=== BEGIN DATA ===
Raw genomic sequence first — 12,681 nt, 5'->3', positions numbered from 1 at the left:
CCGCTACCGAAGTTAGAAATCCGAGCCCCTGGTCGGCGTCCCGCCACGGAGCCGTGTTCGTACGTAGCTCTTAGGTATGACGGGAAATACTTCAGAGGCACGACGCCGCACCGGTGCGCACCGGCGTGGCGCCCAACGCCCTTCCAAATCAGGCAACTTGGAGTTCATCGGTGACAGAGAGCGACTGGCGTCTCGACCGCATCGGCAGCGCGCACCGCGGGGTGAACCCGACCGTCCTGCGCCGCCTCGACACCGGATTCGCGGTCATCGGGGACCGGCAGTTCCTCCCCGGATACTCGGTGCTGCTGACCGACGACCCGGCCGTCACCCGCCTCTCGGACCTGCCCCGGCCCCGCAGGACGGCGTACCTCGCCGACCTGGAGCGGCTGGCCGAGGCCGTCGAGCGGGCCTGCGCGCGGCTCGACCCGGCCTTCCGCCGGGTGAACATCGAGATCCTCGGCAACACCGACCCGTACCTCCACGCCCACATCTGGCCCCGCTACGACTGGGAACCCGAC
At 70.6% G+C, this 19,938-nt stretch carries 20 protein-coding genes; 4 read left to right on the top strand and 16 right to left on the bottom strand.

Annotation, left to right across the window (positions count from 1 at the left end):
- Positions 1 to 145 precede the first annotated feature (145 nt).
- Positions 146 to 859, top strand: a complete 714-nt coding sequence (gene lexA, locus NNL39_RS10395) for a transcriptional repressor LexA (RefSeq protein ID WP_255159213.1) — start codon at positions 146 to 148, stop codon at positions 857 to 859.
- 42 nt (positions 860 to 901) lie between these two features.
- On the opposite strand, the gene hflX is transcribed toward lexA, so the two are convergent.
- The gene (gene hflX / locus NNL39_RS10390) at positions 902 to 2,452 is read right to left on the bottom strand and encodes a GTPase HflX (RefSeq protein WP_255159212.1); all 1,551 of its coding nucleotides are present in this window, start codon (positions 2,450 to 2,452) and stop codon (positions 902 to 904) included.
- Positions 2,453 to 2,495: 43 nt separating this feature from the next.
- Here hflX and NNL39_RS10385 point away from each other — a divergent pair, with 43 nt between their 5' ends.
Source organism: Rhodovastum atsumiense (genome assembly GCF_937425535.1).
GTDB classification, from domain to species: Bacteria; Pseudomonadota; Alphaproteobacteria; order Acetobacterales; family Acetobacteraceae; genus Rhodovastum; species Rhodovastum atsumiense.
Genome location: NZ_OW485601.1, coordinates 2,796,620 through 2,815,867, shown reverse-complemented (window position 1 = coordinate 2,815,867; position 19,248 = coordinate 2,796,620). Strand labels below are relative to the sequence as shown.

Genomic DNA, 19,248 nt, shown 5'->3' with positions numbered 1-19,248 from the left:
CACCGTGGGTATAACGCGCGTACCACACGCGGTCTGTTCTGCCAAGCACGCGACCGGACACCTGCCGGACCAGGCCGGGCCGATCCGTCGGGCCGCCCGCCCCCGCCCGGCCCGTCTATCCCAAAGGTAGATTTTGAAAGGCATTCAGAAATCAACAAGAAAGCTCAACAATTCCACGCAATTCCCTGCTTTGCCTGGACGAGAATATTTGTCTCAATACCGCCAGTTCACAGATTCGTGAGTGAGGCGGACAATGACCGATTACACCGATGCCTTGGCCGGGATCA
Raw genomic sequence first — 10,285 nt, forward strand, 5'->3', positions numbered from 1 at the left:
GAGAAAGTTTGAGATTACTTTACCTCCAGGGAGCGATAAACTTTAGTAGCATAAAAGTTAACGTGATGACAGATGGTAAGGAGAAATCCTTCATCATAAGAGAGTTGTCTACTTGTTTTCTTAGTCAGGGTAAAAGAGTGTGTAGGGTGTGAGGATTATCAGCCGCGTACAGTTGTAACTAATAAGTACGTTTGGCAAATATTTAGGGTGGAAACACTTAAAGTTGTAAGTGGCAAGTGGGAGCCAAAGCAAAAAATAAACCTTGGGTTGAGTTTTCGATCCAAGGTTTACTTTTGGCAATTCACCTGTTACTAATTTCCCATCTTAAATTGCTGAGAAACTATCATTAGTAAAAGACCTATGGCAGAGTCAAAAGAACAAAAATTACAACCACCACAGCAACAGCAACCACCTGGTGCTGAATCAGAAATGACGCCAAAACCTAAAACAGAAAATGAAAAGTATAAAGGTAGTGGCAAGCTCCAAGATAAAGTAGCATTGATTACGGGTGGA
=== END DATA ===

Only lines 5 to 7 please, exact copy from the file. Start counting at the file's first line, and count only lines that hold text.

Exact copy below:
- Positions 1 to 145 precede the first annotated feature (145 nt).
- Positions 146 to 859, top strand: a complete 714-nt coding sequence (gene lexA, locus NNL39_RS10395) for a transcriptional repressor LexA (RefSeq protein ID WP_255159213.1) — start codon at positions 146 to 148, stop codon at positions 857 to 859.
- 42 nt (positions 860 to 901) lie between these two features.